The Virtuous CIO  

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March 30, 2010 — Common Sense

Pondering the characteristics of the good CIOs, or even the great CIOs, suggests a number of qualities necessary or even critical. As we circle this particular jewel the various facets reflect light and give us a perspective upon the personality known as the CIO. What is it that sits at the core of this individual which drives all of his other qualities and makes him complete? As the author of this blog, the writing reflects my opinions. As such I am obviously convinced I am correct in my assessment. IMHO I consider that core characteristic to be common sense.

Synonyms for the term include wisdom, horse sense, good judgment, and other things possibly. I believe there are two aspects of this characteristic. One is the inherent ability to look one's self in the mirror and see what other people see. This is really a form of honesty. You must be able to see yourself the way you really are. This is actually very difficult, if for no other reason than because people are so good at deceiving themselves. The next aspect shows us why the first is so important.

The second aspect of common sense is the ability to learn from one's mistakes. It is the time when you have slipped and fallen face first into the mud. As you extricate yourself from the mess you say to yourself, "Wow, that was stupid! I need to make sure never to do something like that again." And the next time you start wandering near the mud puddle you are aware that it's slippery, and your last experience was not notably successful.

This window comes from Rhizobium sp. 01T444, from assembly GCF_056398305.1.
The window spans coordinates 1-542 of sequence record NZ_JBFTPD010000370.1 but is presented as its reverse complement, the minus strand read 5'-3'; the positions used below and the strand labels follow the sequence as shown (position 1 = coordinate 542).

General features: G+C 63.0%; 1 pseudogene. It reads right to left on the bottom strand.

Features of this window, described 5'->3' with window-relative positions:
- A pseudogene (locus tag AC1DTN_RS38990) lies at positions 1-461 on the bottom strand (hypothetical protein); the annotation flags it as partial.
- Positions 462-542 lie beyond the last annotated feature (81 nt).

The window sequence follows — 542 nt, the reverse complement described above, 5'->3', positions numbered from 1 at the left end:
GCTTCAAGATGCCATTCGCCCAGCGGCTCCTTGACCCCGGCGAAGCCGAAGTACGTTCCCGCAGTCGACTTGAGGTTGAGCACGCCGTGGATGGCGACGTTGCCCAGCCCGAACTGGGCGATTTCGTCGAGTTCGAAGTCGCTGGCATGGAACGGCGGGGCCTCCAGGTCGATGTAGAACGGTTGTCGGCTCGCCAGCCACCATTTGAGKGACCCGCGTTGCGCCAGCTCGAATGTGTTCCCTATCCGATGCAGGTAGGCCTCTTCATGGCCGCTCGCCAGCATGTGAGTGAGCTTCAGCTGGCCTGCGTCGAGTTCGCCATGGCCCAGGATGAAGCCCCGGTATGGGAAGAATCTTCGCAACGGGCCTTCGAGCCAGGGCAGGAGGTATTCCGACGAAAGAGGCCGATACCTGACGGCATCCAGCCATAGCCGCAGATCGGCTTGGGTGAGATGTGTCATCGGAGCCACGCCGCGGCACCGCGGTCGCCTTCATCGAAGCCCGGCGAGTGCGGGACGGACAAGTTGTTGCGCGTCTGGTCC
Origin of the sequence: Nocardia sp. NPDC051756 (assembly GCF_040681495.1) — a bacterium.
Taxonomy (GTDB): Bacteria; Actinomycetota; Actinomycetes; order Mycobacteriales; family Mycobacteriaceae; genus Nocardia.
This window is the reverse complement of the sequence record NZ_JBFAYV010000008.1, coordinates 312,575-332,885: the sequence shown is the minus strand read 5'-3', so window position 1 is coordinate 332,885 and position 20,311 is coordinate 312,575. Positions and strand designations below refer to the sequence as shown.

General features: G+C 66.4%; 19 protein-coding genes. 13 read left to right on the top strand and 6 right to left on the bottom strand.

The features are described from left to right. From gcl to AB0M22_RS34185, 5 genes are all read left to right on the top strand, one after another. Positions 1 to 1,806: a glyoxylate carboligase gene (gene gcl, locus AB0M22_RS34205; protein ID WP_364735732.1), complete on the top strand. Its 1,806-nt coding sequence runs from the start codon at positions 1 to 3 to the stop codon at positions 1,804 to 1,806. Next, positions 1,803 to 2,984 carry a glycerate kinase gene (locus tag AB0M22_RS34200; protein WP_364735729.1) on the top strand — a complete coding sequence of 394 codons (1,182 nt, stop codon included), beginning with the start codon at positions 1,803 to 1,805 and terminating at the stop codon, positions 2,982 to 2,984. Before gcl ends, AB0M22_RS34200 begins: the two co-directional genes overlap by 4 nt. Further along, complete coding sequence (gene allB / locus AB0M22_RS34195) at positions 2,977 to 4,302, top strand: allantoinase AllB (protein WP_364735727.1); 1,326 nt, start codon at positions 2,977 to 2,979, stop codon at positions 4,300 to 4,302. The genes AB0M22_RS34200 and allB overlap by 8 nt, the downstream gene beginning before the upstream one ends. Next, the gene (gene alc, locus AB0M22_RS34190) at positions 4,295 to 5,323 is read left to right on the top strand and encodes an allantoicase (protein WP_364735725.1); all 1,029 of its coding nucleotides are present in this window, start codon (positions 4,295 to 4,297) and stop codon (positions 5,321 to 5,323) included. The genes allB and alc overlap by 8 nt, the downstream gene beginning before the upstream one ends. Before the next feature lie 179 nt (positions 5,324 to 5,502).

There is an element of problem solving to this. After you have learned some very painful lessons, you begin to capture your formative life experiences. After a couple of episodes of slipping and falling, you will either learn to walk more carefully in the mud, or you learn to stay away from mud puddles. Your life and your career become a continuous calculation of cause and effect, and over time you will rarely enter into any situation you have not thought about ahead of time.

As an interesting conundrum, some of the wisest people I know have had the experience of regularly making a complete fool of themselves, often spectacularly, and usually in a very public manner. The difference, however, between the wise man and a true fool is in the recovery from such a situation. The wise men recognizes the situation he has gotten himself into, knows who is at fault, and watches for the similar situations so that he doesn't do something like this again very often. Having the ability to laugh at oneself helps a lot too.

The wise man is also systematic in his approach to his failings. He makes a study of his own life, as well as the lives of others. While the burned hand teaches best, I always prefer to try to learn from others’ mistakes. It's a lot less painful, and generally less expensive. It's worthwhile to become familiar with the book of Proverbs in the Bible. This book, written by Solomon — one of the wisest men who ever lived, analyzes human wisdom. A careful reading of the book reveals that wisdom is gained by studying the fool. Following that line of thought, there is a lot to be gained by studying the people around you in the average corporation.

In addition to paying attention to your actions, you are most fortunate if you have a coworker or a boss who honestly and forthrightly confronts you with your failings. This is not a time to be defensive, but rather you will want to consider carefully what you are told. You may not have thought what you did was stupid, but if somebody else did, you would be very wise to pay attention to what they tell you.

Finally you should never, ever be convinced that you are wise. This state of mind will invariably precede an event where you'll become well known in your company or community in a very unpleasant way. It means that you are no longer watching where you are going, or paying attention to the danger signs. It is not uncommon to see resulting news headlines when someone well known ignores the signals and drives themselves over a cliff. It often results in a career change. Be wise.